AJNR Am J Neuroradiol. 2003 Nov-Dec;24(10):1946-54
Okamoto K, Tokiguchi S, Furusawa T, Ishikawa K, Quardery AF, Shinbo S, Sasai K.
Department of Radiology, Niigata University Faculty of Medicine, Niigata City, Japan, Department of Neurology, Ojiya General Hospital, Ojiya City, Japan, and Department of Neurology, Kawase Neurology Clinic, Sanjo City, Japan.
BACKGROUND AND PURPOSE:
Distribution of lesions or involvement of specific anatomic sites can suggest the diagnosis of disease.
The purpose of this study was to investigate what diseases affect both middle cerebellar peduncles (MCPs) and to evaluate other MR features for differential diagnosis.
MR findings of 27 patients (14 male and 13 female; age range, 4-77 years [mean, 48.5 years]) with bilateral MCP lesions were retrospectively studied.
Neurodegenerative diseases were the most frequent diagnoses (n = 11 [41%]: sporadic olivopontocerebellar atrophy, eight; Shy-Drager syndrome, one; spinocerebellar ataxia, two).
Also included were metabolic diseases (n = 6 [22%]: adrenoleukodystrophy, two; Wilson disease, two; cirrhosis of the liver, one; and hypoglycemia, one); cerebrovascular diseases, including posterior reversible encephalopathy syndrome (n = 3 [11%]: infarction, one; hypertensive encephalopathy, one; cyclosporin-A encephalopathy, one), demyelinating and inflammatory diseases (n = 4 [15%]: multiple sclerosis, one; acute disseminated encephalomyelitis, one; Behcet disease, one; and HIV encephalopathy, one), and neoplasms (n = 3 [11%]: lymphoma, one; glioma, one; meningeal carcinomatosis, one).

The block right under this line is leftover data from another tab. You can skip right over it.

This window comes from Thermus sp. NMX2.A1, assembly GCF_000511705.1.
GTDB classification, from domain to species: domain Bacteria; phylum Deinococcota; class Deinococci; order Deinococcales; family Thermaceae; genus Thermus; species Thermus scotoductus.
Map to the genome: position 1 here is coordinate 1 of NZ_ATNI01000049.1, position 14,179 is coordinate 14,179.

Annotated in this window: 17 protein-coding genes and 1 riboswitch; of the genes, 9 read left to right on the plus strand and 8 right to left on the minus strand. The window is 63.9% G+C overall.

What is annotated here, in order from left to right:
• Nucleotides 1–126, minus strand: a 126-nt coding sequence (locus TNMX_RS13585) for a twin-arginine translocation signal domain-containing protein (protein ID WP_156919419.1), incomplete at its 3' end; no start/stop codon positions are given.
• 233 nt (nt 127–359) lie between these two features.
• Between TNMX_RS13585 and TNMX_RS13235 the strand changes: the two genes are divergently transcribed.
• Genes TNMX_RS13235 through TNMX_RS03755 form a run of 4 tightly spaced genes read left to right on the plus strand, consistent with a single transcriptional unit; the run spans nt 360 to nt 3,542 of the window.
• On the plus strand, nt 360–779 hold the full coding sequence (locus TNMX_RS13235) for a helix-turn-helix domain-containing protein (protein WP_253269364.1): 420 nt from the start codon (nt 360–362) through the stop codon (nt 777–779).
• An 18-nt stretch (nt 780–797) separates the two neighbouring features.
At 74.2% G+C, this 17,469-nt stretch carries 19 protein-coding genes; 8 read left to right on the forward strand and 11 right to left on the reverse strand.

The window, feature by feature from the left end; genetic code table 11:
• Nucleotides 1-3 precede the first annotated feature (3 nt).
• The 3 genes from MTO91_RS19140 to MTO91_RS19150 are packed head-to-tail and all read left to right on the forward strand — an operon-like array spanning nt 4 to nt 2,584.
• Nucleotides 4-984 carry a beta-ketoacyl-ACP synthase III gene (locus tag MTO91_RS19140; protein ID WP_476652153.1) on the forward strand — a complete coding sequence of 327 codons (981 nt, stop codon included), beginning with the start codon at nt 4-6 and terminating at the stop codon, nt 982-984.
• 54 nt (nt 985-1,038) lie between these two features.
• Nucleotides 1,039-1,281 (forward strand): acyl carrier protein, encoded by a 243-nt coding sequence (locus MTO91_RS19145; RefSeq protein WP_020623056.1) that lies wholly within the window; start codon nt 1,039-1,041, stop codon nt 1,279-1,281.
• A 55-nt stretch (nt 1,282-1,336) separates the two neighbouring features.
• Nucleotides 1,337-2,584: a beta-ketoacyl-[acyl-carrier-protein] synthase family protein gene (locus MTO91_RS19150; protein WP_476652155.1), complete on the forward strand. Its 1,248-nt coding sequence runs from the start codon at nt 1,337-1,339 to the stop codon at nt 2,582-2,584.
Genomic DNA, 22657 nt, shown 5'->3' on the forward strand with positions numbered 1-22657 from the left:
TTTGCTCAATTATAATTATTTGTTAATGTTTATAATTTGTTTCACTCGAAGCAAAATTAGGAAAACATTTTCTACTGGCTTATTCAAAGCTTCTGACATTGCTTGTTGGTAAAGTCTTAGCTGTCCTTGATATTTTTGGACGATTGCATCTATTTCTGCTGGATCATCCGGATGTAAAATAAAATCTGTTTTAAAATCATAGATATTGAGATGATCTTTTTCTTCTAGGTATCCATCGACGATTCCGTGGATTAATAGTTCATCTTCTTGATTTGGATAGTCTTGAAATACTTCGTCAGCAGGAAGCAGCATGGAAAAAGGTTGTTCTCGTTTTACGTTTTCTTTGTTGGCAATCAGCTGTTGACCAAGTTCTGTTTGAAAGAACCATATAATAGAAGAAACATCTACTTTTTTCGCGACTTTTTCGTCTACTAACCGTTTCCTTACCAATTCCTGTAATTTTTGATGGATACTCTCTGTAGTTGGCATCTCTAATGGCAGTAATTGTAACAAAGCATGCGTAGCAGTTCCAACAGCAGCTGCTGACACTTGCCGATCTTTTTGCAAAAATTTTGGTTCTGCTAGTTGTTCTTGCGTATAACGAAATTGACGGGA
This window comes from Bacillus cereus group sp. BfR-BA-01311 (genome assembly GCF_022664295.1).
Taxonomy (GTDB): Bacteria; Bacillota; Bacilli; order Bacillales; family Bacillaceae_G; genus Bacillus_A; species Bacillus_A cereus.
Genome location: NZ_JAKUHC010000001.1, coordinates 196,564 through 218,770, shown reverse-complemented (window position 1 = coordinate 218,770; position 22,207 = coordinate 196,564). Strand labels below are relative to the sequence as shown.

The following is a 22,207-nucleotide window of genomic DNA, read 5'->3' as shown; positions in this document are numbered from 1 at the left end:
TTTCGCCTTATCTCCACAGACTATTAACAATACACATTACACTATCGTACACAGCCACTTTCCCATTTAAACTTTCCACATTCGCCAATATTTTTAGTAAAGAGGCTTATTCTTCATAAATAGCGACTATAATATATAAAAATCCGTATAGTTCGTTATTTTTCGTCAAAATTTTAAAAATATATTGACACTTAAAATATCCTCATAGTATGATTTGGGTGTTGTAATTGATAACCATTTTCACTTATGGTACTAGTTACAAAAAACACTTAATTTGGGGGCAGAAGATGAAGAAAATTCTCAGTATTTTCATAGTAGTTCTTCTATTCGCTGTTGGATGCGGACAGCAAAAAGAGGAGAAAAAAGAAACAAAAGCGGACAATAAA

All patients showed symmetrical T2 hyperintensity in both MCPs, except for one with malignant lymphoma.
Marked atrophy in the posterior fossa was characteristically seen in neurodegenerative diseases.
Enlargement of the pons was observed in hypertensive encephalopathy and neoplasms but absent in meningeal carcinomatosis.
Lesions were restricted in the posterior fossa in eight patients with neurodegenerative diseases and one with brain stem glioma.
Other patients had supratentorial lesions.
Symmetricity of MCP lesions, morphologic change of the posterior fossa structures, and distribution of other lesions are helpful in the differential diagnosis.